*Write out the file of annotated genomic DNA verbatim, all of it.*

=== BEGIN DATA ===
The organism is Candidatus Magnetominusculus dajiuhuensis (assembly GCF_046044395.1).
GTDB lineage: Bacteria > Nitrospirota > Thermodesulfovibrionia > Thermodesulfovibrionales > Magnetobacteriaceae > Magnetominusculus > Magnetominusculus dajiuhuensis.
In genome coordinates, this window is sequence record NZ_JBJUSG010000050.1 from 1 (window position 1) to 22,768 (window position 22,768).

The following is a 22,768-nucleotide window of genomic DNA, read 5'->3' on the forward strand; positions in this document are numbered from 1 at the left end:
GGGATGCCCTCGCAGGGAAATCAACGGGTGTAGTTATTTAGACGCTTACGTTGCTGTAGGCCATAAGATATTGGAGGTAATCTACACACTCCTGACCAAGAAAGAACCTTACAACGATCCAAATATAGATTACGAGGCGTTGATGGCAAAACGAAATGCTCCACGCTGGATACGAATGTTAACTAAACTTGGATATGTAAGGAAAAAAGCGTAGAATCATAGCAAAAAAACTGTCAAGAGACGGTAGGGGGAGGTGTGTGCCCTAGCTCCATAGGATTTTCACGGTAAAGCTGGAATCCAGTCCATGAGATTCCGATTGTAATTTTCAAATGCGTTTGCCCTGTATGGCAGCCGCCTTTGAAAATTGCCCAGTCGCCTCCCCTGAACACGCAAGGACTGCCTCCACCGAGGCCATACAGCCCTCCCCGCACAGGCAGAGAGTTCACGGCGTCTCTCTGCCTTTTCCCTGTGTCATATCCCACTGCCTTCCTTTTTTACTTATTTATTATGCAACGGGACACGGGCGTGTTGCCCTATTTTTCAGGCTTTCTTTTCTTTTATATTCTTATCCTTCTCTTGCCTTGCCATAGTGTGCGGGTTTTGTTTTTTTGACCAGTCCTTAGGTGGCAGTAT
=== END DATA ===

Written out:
The organism is Candidatus Magnetominusculus dajiuhuensis (assembly GCF_046044395.1).
GTDB lineage: Bacteria > Nitrospirota > Thermodesulfovibrionia > Thermodesulfovibrionales > Magnetobacteriaceae > Magnetominusculus > Magnetominusculus dajiuhuensis.
In genome coordinates, this window is sequence record NZ_JBJUSG010000050.1 from 1 (window position 1) to 22,768 (window position 22,768).

The following is a 22,768-nucleotide window of genomic DNA, read 5'->3' on the forward strand; positions in this document are numbered from 1 at the left end:
GGGATGCCCTCGCAGGGAAATCAACGGGTGTAGTTATTTAGACGCTTACGTTGCTGTAGGCCATAAGATATTGGAGGTAATCTACACACTCCTGACCAAGAAAGAACCTTACAACGATCCAAATATAGATTACGAGGCGTTGATGGCAAAACGAAATGCTCCACGCTGGATACGAATGTTAACTAAACTTGGATATGTAAGGAAAAAAGCGTAGAATCATAGCAAAAAAACTGTCAAGAGACGGTAGGGGGAGGTGTGTGCCCTAGCTCCATAGGATTTTCACGGTAAAGCTGGAATCCAGTCCATGAGATTCCGATTGTAATTTTCAAATGCGTTTGCCCTGTATGGCAGCCGCCTTTGAAAATTGCCCAGTCGCCTCCCCTGAACACGCAAGGACTGCCTCCACCGAGGCCATACAGCCCTCCCCGCACAGGCAGAGAGTTCACGGCGTCTCTCTGCCTTTTCCCTGTGTCATATCCCACTGCCTTCCTTTTTTACTTATTTATTATGCAACGGGACACGGGCGTGTTGCCCTATTTTTCAGGCTTTCTTTTCTTTTATATTCTTATCCTTCTCTTGCCTTGCCATAGTGTGCGGGTTTTGTTTTTTTGACCAGTCCTTAGGTGGCAGTAT